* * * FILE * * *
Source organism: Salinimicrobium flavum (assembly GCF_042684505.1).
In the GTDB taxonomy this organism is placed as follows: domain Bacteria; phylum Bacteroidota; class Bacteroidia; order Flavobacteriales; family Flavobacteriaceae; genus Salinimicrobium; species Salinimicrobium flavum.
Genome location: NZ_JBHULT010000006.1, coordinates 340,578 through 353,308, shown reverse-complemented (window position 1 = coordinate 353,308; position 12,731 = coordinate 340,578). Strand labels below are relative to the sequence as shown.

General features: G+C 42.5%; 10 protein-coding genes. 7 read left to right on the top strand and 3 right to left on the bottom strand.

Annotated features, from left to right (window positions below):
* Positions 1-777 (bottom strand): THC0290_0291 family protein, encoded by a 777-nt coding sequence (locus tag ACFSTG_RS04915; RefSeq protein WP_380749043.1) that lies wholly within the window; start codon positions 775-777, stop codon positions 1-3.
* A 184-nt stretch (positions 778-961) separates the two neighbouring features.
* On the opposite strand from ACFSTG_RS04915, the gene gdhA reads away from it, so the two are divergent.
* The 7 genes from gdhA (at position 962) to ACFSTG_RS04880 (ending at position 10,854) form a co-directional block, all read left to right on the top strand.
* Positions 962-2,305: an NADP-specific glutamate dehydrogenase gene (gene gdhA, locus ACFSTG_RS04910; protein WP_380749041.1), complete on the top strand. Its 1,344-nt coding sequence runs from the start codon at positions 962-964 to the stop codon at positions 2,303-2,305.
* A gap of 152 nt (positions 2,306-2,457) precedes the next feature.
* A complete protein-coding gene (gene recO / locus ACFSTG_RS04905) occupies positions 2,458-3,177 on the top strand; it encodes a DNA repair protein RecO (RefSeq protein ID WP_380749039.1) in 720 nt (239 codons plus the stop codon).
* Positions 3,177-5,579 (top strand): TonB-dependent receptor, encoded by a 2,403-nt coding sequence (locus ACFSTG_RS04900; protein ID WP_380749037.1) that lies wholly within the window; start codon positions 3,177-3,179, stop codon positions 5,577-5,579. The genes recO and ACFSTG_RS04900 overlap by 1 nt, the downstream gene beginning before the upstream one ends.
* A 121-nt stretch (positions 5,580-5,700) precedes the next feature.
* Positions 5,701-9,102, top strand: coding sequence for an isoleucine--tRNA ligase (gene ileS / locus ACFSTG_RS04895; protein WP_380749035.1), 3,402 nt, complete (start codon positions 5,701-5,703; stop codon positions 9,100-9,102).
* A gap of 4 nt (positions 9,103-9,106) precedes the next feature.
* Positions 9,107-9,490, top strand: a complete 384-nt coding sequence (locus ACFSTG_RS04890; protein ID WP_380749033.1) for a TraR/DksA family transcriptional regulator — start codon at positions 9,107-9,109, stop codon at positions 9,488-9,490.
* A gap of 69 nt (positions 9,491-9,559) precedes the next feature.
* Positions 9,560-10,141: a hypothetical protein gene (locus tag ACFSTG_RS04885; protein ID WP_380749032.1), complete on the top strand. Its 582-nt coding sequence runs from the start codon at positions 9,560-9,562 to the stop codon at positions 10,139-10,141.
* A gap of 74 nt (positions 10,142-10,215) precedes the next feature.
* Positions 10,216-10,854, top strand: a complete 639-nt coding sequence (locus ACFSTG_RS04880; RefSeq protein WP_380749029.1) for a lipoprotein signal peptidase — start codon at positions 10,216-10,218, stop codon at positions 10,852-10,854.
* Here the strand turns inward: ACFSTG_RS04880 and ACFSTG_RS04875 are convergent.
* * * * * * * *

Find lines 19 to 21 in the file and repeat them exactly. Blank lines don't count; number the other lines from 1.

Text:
* Positions 9,560-10,141: a hypothetical protein gene (locus tag ACFSTG_RS04885; protein ID WP_380749032.1), complete on the top strand. Its 582-nt coding sequence runs from the start codon at positions 9,560-9,562 to the stop codon at positions 10,139-10,141.
* A gap of 74 nt (positions 10,142-10,215) precedes the next feature.
* Positions 10,216-10,854, top strand: a complete 639-nt coding sequence (locus ACFSTG_RS04880; RefSeq protein WP_380749029.1) for a lipoprotein signal peptidase — start codon at positions 10,216-10,218, stop codon at positions 10,852-10,854.